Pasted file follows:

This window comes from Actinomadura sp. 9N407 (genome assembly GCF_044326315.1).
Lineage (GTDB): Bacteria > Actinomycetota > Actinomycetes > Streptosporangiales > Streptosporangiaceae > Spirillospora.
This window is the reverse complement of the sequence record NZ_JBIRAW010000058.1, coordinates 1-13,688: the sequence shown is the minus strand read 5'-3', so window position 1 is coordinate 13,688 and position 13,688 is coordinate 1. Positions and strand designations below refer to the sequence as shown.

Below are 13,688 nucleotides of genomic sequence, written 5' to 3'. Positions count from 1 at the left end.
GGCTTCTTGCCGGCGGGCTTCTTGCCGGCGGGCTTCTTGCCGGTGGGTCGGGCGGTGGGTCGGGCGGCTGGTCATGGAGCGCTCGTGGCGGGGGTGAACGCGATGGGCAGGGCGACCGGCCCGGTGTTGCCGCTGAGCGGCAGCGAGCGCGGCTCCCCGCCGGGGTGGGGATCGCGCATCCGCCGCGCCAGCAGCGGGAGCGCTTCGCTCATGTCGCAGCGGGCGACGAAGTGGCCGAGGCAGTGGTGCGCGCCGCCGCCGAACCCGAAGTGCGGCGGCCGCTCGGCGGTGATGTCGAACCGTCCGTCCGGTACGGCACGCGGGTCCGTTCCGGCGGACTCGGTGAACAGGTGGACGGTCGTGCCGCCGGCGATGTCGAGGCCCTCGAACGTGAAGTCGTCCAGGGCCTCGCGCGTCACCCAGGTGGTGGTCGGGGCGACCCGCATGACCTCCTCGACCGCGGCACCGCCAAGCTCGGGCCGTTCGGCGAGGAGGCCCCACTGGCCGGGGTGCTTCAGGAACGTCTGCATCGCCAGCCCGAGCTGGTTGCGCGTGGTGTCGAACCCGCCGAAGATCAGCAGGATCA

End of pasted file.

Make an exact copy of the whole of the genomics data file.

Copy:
This window comes from Actinomadura sp. 9N407 (genome assembly GCF_044326315.1).
Lineage (GTDB): Bacteria > Actinomycetota > Actinomycetes > Streptosporangiales > Streptosporangiaceae > Spirillospora.
This window is the reverse complement of the sequence record NZ_JBIRAW010000058.1, coordinates 1-13,688: the sequence shown is the minus strand read 5'-3', so window position 1 is coordinate 13,688 and position 13,688 is coordinate 1. Positions and strand designations below refer to the sequence as shown.

Below are 13,688 nucleotides of genomic sequence, written 5' to 3'. Positions count from 1 at the left end.
GGCTTCTTGCCGGCGGGCTTCTTGCCGGCGGGCTTCTTGCCGGTGGGTCGGGCGGTGGGTCGGGCGGCTGGTCATGGAGCGCTCGTGGCGGGGGTGAACGCGATGGGCAGGGCGACCGGCCCGGTGTTGCCGCTGAGCGGCAGCGAGCGCGGCTCCCCGCCGGGGTGGGGATCGCGCATCCGCCGCGCCAGCAGCGGGAGCGCTTCGCTCATGTCGCAGCGGGCGACGAAGTGGCCGAGGCAGTGGTGCGCGCCGCCGCCGAACCCGAAGTGCGGCGGCCGCTCGGCGGTGATGTCGAACCGTCCGTCCGGTACGGCACGCGGGTCCGTTCCGGCGGACTCGGTGAACAGGTGGACGGTCGTGCCGCCGGCGATGTCGAGGCCCTCGAACGTGAAGTCGTCCAGGGCCTCGCGCGTCACCCAGGTGGTGGTCGGGGCGACCCGCATGACCTCCTCGACCGCGGCACCGCCAAGCTCGGGCCGTTCGGCGAGGAGGCCCCACTGGCCGGGGTGCTTCAGGAACGTCTGCATCGCCAGCCCGAGCTGGTTGCGCGTGGTGTCGAACCCGCCGAAGATCAGCAGGATCA